8. Power of a civil Court


1. Preparation of electoral roll and conduct of election :The Election Commission is responsible for creating and maintaining the electoral roll, which is a comprehensive list of all eligible voters, ensuring its accuracy and up-to-dateness for the smooth conduct of elections. This function is crucial for delineating who has the right to vote, thereby upholding the integrity and fairness of the electoral process. In Indrajit Barua v Election Commission of India,the Supreme Court took the view that:

[O]nce the final electoral rolls are published and elections are held on the basis of such electoral rolls, it is not open to anyone to challenge the election from any constituency or constituencies on the ground that the electoral rolls were defective. That is not a ground available for challenging an election under Section 100 of the Representation of the People Act, 1951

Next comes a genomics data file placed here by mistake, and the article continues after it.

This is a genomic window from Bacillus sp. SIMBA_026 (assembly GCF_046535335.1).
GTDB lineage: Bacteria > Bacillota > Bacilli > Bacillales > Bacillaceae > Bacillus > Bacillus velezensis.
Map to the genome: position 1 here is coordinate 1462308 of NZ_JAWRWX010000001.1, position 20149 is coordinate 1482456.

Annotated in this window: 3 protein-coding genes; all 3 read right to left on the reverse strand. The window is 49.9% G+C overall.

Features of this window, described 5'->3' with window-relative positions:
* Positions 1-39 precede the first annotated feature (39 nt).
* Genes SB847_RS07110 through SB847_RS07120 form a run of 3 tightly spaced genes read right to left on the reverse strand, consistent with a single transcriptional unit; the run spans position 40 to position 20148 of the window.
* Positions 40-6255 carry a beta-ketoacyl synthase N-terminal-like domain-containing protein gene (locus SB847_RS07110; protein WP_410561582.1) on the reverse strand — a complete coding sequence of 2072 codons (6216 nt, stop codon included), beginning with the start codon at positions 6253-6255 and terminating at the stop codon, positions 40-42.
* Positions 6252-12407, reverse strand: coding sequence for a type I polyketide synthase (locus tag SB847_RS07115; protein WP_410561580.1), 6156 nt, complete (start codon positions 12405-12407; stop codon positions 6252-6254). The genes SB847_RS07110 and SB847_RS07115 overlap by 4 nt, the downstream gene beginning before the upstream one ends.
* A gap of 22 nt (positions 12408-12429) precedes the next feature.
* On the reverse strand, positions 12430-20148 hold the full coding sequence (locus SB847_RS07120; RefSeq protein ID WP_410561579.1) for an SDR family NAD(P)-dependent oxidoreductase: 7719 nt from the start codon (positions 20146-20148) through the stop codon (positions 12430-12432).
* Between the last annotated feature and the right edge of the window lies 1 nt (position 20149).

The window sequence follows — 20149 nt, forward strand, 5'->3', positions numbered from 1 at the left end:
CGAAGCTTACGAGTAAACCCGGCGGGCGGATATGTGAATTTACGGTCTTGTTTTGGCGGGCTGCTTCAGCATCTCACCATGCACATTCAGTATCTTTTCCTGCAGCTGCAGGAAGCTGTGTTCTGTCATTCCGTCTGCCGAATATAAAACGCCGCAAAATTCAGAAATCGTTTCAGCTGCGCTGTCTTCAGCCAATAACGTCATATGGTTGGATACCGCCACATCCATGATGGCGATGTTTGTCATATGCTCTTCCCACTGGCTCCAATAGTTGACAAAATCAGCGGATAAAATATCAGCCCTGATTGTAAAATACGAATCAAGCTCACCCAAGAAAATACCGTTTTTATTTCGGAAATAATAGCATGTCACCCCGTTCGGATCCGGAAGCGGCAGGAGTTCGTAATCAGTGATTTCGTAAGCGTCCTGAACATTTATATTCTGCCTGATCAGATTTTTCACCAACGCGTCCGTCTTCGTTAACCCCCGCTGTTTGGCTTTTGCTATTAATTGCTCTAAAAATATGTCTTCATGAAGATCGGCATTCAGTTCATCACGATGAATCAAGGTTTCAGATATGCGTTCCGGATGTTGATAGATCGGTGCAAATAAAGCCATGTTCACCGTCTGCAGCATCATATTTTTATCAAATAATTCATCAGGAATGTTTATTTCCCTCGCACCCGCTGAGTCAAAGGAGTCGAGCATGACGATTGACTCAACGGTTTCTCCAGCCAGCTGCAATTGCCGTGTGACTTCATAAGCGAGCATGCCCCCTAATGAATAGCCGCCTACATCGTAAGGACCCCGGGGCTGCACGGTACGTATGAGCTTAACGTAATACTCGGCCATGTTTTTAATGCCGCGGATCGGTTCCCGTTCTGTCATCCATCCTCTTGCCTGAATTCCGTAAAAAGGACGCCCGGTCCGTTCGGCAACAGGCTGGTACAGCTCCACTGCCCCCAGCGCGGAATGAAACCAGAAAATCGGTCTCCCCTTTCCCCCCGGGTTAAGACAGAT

Date of Conduction of Election

The authority to decide the timing of elections in India is a significant aspect of the Election Commission's mandate. As per Sections 14 and 15 of the Representation of the People Act (RP Act), the President or Governor announces the dates for elections based on the recommendations of the Election Commission.


This clearly establishes that the prerogative to schedule elections for the House of People or a Legislative Assembly squarely falls within the jurisdiction of the Election Commission.


This power is not merely procedural but carries substantial significance, especially when it comes to ensuring free and fair elections. The process of electing a new legislature is expected to commence immediately following the dissolution of the assembly.


This entails an update of the electoral rolls to reflect current voter eligibility, further underscoring the Commission's role in maintaining the integrity of the electoral process.